FAQ

 How do I change my anticipated (or actual) Primary Completion Date in the Protocol Registration and Results System on ClinicalTrials.gov?

Northwestern's Clinical Research Center has created a how-to document to help investigators navigate this process. The Primary Completion Date should be updated to an actual date 30 calendar days after the clinical trial reaches its actual primary completion date.

 Is there a charge for listing studies on ClinicalTrials.gov?

No, there is no charge for listing studies on ClinicalTrials.gov. ClinicalTrials.gov is a free service of the National Institutes of Health, provided through the National Library of Medicine.

 My study is not yet approved by a human subjects review board (ethics review committee, institutional review board). Can I enter it on ClinicalTrials.gov?

Most studies require approval from a human subjects review board. If your study requires approval, you may register your study on ClinicalTrials.gov prior to getting approval. Because review board approval is pending, your study will not be recruiting and the Overall Recruitment Status of the study should be set to “Not yet recruiting” (see Overall Recruitment Status data element on ClinicalTrials.gov) when registering it.

 Why can't I find my study on ClinicalTrials.gov?

The record has not yet been published to the public site by the ClinicalTrials.gov review team.

Once a study is registered or modified in the PRS, it is marked Entry Complete by the user. The Responsible Party (see Responsible Party data element on ClinicalTrials.gov) Approves and Releases the record to the ClinicalTrials.gov team for review. The ClinicalTrials.gov team reviews the record to identify possible errors, deficiencies, or inconsistencies that are not detected automatically during data entry. The Responsible Party will be notified of any issues that need correction and the record reset to In Progress, if changes to the record are needed. The review of information may take up to 30 days. Once all corrections or edits are made (Entry Completed), the Responsible Party will Approve and Release the record for review again. Once the ClinicalTrials.gov team has approved the corrections/edits, the record will be changed to Public and published to the ClinicalTrials.gov website.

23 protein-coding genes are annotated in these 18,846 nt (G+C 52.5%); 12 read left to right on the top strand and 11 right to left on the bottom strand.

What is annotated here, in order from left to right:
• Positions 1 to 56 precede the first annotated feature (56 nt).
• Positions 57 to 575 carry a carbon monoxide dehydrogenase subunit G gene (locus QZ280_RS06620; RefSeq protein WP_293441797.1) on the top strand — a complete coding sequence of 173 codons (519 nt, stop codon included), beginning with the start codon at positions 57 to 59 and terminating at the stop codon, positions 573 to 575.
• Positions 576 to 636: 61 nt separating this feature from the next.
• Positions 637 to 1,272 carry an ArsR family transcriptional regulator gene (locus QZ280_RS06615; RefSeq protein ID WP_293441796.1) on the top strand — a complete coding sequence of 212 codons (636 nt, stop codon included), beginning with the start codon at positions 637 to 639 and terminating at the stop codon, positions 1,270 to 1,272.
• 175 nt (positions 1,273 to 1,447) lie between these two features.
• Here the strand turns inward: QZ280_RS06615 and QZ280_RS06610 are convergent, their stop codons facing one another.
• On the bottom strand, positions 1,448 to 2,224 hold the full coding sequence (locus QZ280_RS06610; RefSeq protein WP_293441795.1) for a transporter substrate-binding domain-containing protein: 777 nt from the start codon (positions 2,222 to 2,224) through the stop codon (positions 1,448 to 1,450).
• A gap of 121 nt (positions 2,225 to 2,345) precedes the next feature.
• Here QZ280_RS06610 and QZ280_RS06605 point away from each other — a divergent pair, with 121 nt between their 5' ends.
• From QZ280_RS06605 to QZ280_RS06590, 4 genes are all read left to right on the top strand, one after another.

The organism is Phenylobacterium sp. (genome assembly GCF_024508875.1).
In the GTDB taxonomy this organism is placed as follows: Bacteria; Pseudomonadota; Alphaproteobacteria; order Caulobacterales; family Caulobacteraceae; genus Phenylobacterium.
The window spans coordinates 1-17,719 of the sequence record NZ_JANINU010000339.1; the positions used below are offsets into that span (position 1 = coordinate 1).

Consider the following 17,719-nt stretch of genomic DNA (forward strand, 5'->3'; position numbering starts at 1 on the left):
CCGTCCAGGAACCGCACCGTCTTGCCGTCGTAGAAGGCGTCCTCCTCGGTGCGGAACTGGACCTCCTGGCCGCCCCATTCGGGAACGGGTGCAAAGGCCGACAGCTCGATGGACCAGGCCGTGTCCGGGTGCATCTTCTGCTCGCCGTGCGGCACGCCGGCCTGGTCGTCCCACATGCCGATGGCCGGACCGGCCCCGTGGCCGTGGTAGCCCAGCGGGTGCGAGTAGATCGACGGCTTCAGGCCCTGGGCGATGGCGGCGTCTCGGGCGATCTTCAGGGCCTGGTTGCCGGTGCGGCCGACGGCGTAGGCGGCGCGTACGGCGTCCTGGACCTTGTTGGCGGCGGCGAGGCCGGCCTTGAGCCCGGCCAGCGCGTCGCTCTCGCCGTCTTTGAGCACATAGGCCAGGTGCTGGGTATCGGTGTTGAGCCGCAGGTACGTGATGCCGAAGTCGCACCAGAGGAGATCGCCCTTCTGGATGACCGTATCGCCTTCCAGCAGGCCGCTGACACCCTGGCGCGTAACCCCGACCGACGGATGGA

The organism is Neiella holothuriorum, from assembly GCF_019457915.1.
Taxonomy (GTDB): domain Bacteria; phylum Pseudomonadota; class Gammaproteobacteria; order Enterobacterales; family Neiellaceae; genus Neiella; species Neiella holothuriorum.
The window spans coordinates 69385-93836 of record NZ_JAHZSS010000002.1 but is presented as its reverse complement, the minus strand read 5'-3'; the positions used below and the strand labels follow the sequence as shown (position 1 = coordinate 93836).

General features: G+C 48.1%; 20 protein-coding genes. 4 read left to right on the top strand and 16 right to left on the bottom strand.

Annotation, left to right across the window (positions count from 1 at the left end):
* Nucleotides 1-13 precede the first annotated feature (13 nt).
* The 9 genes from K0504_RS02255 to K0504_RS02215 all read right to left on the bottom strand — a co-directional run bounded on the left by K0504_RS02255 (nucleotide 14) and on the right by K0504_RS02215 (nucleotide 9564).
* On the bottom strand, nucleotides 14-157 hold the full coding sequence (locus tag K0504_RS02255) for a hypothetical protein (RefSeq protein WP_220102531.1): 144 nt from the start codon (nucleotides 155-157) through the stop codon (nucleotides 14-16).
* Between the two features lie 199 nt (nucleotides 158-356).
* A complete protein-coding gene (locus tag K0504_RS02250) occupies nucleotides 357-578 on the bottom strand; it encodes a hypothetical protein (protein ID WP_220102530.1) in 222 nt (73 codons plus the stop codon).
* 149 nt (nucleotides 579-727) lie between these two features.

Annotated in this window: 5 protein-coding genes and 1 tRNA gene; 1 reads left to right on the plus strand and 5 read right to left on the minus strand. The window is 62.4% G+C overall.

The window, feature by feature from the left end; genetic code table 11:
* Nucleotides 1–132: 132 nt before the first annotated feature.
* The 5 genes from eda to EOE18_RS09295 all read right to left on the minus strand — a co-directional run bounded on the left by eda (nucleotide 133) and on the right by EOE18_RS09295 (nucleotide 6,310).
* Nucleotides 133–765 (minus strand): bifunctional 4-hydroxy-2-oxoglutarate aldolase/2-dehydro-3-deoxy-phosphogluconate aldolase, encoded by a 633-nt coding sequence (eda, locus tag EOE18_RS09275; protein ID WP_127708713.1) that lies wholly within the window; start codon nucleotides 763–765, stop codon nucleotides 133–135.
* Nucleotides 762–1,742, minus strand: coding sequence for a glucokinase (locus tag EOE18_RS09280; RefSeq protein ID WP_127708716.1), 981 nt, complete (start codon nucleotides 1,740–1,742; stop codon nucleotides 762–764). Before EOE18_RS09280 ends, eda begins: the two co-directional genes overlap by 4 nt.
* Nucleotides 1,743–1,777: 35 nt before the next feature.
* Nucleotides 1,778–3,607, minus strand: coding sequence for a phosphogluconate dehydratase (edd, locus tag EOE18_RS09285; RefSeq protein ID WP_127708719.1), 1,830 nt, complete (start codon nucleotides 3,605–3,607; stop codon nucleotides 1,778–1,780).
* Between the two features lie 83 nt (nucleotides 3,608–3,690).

When will the NCT Number for my study be assigned?

The NCT Number, also called the ClinicalTrials.gov Identifier, is assigned after the protocol information has been Released (submitted) by the Responsible Party and passed review by ClinicalTrials.gov staff. At that time an email notification containing the NCT Number is sent. The record, including its NCT Number, will typically be available on ClinicalTrials.gov within two to five business days after it is released.

See How to Register Your Study for more information.

Participating Institutions: